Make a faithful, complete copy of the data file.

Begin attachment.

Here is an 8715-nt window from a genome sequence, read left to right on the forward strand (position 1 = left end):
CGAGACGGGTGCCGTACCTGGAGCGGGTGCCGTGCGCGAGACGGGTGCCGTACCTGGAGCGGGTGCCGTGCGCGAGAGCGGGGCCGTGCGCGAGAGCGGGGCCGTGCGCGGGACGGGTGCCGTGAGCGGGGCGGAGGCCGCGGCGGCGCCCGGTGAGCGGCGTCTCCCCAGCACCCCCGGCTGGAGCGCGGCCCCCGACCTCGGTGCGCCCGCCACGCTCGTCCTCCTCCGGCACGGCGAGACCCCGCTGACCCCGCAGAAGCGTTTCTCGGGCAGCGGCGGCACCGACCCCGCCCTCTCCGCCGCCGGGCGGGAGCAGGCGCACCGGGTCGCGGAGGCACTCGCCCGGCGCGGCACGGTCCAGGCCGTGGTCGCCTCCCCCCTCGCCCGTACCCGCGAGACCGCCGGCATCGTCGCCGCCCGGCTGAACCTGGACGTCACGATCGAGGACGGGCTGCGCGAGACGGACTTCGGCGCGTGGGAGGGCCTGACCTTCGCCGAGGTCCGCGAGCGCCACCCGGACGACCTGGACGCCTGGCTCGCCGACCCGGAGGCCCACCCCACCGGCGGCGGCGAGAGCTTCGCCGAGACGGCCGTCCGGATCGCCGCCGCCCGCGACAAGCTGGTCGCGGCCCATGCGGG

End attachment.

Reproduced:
Here is an 8715-nt window from a genome sequence, read left to right on the forward strand (position 1 = left end):
CGAGACGGGTGCCGTACCTGGAGCGGGTGCCGTGCGCGAGACGGGTGCCGTACCTGGAGCGGGTGCCGTGCGCGAGAGCGGGGCCGTGCGCGAGAGCGGGGCCGTGCGCGGGACGGGTGCCGTGAGCGGGGCGGAGGCCGCGGCGGCGCCCGGTGAGCGGCGTCTCCCCAGCACCCCCGGCTGGAGCGCGGCCCCCGACCTCGGTGCGCCCGCCACGCTCGTCCTCCTCCGGCACGGCGAGACCCCGCTGACCCCGCAGAAGCGTTTCTCGGGCAGCGGCGGCACCGACCCCGCCCTCTCCGCCGCCGGGCGGGAGCAGGCGCACCGGGTCGCGGAGGCACTCGCCCGGCGCGGCACGGTCCAGGCCGTGGTCGCCTCCCCCCTCGCCCGTACCCGCGAGACCGCCGGCATCGTCGCCGCCCGGCTGAACCTGGACGTCACGATCGAGGACGGGCTGCGCGAGACGGACTTCGGCGCGTGGGAGGGCCTGACCTTCGCCGAGGTCCGCGAGCGCCACCCGGACGACCTGGACGCCTGGCTCGCCGACCCGGAGGCCCACCCCACCGGCGGCGGCGAGAGCTTCGCCGAGACGGCCGTCCGGATCGCCGCCGCCCGCGACAAGCTGGTCGCGGCCCATGCGGG